Monsters and Critics / The Khalili Center

Paul Stanley and Local Doctor Inspire And Help Ecuador’s Microtia Kids

May 1, 2014

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A Thank You from the kids in Ecuador for Paul Stanley

KISS fans the world over know handsome leadman Paul Stanley, who after 40 years of recording and touring still cuts an enviable lean muscular frame onstage.

Stanley is the chief songwriter and the charismatic frontman to a band that rock and rolls all night, and parties every day.

But his longevity and balance are revealed in his new memoir where he condemns the superficial sycophants drawn to the famous, and shares his own painful path stemming from bullying he endured as a kid picked on for a deformity called Microtia, which affected him his whole life.

His honest account of this has inspired kids all over the world, most recently children in Ecuador, who took to social media to thank the rocker for putting it out there and being the face of Microtia.

Stanley’s passion for music and his ability to write classic rock anthems as “Love Gun,” “God of Thunder” and “Black Diamond” created a successful career for himself.  But it was a path colored with challenges and overcoming self doubts.

In his recent memoir “Face The Music: A Life Exposed,” Stanley revealed that he was born with only one ear. Due to a congenital deformity called Microtia, Stanley was deaf on the right side, developing only a stump of cartilage, with no direct path to the inner workings of the ear.

As an adult, Stanley was able to have reconstructive surgery and began using an implanted hearing aid. Although, during his childhood, the condition led to severe bullying.

Fortunately Stanley’s artistic talent (multimedia fine arts, including theatrical stage work) and vision elevated his life, but not without a battle to separate the wheat from the chaff in his personal and professional life.  Now he is vocal about supporting all children who are dealing with challenges similar to what he suffered.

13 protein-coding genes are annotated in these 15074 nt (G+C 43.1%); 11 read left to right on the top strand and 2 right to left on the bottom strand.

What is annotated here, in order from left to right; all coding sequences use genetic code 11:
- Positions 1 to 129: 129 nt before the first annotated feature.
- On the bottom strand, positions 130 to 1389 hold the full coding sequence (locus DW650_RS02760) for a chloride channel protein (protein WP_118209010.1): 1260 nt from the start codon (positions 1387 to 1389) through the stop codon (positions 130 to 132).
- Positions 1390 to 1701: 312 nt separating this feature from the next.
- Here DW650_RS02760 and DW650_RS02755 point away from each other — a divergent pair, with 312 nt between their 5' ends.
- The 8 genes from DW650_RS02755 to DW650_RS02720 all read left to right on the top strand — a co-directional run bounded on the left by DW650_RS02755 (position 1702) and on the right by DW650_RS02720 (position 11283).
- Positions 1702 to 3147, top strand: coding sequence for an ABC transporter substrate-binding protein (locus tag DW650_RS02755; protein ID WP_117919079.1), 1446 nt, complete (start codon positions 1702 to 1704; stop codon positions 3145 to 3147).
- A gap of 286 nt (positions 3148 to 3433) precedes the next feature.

Stanley became spokesman for the Canadian based About Face organization that assists children with facial differences and its impact on them. In this role, Stanley met and spoke with both parents and children about his own personal experience with the birth defect known as Microtia, a deformity of the outer ear, and the additional loss of hearing in his right ear. Stanley spoke to school classes teaching them to understand and embrace those with physical differences.

In 2011, Stanley became the House Research Institute Ambassador Spokesperson, educating the public on the risks of unprotected exposure to loud sounds and music which has resulted in an epidemic of hearing loss amongst teens. Stanley has become a much-in-demand speaker, traveling the country lecturing and advocating on the dangers of exposure to high volumes.


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Stanley’s personal story resonates with Dr. Sheryl Lewin, a Craniofacial trained, board certified Plastic Surgeon who performs many Microtia surgeries at the K and B Surgical Center in Beverly Hills. She has devoted her career to ear reconstruction for Microtia patients, and has recently formed a foundation, Earicles (Miracles for Ears) for children who cannot afford these expensive ear reconstruction surgeries.